2. How will we manage the refugees on their way to the West? Most of them believed they would stay for a short while in Turkey, before going back home. Once they realized that the war would not end anytime soon, they decided to travel to Europe to build new lives. Now, everyone realizes that this is not Turkey's problem. However, we are faced with such a huge influx that there is no single solution to the problem.

3. It is imperative to plan ahead for the eventual return of refugees to Syria.

Q: Are there any new developments concerning financial aid?

D: The EU offered 1 billion euro in aid. They are offering to extend funds from the pre-accession financial support funds. We don't want to accept. They are offering funds that are supposed to be used to develop candidate countries as if it is aid. If the area between Jarablus Azez was emptied, we can build three cities with a capacity of 100,000 each. We built similar ones after the 2011 Van earthquake. The EU can finance it.

Turkey succeeded in hosting 2 million refugees without a huge problem. Europe is just coming to realize what an achievement that is.

Q: Did Merkel seem sincere?

I found her sincere because of the recent increase in compassion toward refugees. There is a broad effort to resolve the issue. The U.N. Security Council is divided on the matter, but the U.N. Refugee Agency and its head António Guterres are working hard.

Q: Russia's Syria policy is plain to see. Is there a change in Turkey's stance?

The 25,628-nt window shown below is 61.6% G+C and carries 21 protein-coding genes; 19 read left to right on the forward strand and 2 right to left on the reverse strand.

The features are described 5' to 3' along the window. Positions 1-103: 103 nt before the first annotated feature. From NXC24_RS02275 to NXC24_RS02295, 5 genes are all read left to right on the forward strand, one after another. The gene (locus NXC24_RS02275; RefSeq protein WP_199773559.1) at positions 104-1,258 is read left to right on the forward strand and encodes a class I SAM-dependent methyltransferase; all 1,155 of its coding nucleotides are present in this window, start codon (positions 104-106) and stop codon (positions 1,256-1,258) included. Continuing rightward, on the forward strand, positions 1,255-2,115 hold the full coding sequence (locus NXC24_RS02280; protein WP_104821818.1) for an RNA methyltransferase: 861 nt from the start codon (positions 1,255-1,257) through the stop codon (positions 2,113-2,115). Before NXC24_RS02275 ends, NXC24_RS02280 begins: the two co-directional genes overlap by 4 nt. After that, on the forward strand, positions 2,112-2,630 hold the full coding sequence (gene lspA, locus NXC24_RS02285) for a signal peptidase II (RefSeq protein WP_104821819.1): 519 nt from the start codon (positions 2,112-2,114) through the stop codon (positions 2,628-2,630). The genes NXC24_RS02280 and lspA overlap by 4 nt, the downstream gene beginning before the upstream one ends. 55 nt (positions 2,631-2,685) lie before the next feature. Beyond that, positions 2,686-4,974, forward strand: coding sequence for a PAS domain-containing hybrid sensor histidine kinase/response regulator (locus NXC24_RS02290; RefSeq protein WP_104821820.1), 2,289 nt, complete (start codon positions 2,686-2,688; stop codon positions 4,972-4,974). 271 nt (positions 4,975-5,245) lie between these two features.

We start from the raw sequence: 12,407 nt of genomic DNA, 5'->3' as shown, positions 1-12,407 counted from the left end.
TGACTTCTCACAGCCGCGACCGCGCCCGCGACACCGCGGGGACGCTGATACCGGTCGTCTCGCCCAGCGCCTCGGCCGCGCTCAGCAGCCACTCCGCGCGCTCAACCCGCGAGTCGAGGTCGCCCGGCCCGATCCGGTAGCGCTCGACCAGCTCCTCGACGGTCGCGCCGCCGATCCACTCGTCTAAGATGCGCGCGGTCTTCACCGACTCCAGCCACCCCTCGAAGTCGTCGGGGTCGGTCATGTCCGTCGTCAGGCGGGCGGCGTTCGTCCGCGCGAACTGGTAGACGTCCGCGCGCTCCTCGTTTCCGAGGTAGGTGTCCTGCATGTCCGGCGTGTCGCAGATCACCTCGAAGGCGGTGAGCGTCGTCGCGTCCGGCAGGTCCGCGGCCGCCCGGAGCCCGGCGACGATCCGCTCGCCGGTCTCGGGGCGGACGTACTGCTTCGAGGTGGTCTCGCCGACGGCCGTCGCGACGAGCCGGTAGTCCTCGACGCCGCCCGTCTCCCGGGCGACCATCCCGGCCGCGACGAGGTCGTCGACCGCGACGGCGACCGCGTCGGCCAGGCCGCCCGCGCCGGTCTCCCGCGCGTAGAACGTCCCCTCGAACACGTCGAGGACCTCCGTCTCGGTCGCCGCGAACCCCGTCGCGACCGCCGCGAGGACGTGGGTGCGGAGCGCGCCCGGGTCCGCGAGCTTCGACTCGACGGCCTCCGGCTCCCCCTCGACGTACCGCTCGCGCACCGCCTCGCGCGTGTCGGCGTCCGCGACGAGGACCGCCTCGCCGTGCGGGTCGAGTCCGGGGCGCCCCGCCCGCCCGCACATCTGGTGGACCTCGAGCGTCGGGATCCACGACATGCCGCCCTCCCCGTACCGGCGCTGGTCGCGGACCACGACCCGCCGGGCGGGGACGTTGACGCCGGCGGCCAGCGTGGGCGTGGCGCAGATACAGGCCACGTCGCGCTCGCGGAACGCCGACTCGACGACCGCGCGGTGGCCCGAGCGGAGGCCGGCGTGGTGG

Our position on Assad went through three stages. We did not rush to call for his ouster. In 2011, we worked hard to formulate a solution that would have included Assad. From February until September, we tried to persuade him to implement reforms. From September until July 2012, we suggested Assad and representatives of the opposition to jointly govern a transition process. However, once a huge refugee movement occurred after aerial and chemical attacks began, it became obvious that Syrians would not accept continued Assad leadership. Assad rules only 14 percent of the country. There are 7 to 8 million people internally displaced and another 5 million refugees outside the country. We can accept anything Syrians would agree to but most have no intention to accept Assad. His continued leadership deepens the crisis and allows ISIS to strengthen.

Russia's decision to support the Assad government with air crafts is worrying. We are in consultation with Russians on the matter. The Syrian crisis should be seen as an international problem that hurts all sides, not as a zero-rum game where countries choose their own sides.